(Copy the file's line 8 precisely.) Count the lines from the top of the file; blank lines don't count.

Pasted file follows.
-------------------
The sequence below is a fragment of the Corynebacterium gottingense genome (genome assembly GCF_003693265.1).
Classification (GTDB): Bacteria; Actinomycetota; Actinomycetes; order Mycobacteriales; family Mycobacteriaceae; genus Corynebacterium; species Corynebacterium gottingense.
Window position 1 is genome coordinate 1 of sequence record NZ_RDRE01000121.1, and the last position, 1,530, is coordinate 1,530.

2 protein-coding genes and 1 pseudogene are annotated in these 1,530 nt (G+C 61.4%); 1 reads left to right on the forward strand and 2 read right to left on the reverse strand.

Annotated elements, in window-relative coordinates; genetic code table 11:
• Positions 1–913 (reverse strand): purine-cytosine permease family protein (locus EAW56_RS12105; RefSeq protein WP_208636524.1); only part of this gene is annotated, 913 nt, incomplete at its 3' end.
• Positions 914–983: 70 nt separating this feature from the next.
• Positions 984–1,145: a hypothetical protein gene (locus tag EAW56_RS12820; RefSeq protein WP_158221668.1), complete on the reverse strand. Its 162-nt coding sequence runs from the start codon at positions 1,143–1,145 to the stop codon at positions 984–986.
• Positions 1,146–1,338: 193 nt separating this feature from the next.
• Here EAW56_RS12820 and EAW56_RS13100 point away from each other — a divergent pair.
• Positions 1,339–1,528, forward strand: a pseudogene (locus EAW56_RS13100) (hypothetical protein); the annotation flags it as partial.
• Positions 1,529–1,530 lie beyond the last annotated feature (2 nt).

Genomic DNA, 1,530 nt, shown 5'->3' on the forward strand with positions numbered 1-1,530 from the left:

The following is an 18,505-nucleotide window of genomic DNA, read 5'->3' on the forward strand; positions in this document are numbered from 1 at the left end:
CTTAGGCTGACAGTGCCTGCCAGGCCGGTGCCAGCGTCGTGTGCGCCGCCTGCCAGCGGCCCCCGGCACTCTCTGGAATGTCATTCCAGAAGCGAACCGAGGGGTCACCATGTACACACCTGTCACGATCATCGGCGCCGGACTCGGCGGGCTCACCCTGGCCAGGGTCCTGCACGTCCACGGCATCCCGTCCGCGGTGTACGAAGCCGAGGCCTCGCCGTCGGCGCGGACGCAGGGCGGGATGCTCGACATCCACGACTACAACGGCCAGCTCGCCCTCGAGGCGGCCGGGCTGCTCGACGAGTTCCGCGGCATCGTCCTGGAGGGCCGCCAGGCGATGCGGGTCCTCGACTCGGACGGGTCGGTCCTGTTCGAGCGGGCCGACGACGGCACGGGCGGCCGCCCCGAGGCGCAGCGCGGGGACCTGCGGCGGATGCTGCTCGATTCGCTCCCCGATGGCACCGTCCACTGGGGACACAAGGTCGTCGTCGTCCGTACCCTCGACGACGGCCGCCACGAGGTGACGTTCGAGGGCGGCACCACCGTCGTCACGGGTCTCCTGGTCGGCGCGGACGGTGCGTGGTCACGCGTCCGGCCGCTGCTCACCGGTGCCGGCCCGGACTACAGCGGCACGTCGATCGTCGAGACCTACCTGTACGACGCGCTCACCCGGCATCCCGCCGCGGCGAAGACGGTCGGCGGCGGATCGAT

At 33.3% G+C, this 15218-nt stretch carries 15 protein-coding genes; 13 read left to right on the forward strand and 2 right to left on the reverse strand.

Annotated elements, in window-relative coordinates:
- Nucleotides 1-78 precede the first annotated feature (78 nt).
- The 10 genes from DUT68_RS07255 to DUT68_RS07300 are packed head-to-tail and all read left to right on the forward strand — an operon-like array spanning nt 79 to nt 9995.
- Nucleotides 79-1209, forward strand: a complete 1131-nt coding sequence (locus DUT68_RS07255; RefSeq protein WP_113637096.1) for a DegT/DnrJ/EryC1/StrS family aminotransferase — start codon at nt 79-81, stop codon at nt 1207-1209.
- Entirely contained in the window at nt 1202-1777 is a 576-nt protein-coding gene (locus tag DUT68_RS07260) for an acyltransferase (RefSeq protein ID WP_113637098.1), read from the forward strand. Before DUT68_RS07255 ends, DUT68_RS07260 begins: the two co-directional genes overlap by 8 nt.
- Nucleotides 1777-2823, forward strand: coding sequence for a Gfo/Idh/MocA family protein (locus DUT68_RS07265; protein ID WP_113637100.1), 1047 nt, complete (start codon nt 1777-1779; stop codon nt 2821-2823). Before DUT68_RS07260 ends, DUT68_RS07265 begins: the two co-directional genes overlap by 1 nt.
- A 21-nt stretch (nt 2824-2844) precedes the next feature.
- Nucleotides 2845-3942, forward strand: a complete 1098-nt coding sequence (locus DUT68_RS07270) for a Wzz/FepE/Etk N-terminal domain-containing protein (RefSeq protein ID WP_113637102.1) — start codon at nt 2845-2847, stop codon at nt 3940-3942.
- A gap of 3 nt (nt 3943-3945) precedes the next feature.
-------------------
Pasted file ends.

• Positions 984–1,145: a hypothetical protein gene (locus tag EAW56_RS12820; RefSeq protein WP_158221668.1), complete on the reverse strand. Its 162-nt coding sequence runs from the start codon at positions 1,143–1,145 to the stop codon at positions 984–986.